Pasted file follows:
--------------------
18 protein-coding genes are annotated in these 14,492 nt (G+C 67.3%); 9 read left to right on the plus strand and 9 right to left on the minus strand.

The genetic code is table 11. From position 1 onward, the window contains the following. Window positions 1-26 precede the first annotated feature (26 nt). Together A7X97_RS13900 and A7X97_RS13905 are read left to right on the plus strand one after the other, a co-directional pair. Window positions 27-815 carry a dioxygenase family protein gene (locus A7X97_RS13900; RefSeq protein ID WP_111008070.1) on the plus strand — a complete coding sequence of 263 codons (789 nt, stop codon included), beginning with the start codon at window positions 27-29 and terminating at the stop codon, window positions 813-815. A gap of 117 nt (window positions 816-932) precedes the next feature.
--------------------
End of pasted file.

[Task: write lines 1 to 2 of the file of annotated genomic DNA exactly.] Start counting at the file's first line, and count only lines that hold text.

18 protein-coding genes are annotated in these 14,492 nt (G+C 67.3%); 9 read left to right on the plus strand and 9 right to left on the minus strand.

The genetic code is table 11. From position 1 onward, the window contains the following. Window positions 1-26 precede the first annotated feature (26 nt). Together A7X97_RS13900 and A7X97_RS13905 are read left to right on the plus strand one after the other, a co-directional pair. Window positions 27-815 carry a dioxygenase family protein gene (locus A7X97_RS13900; RefSeq protein ID WP_111008070.1) on the plus strand — a complete coding sequence of 263 codons (789 nt, stop codon included), beginning with the start codon at window positions 27-29 and terminating at the stop codon, window positions 813-815. A gap of 117 nt (window positions 816-932) precedes the next feature.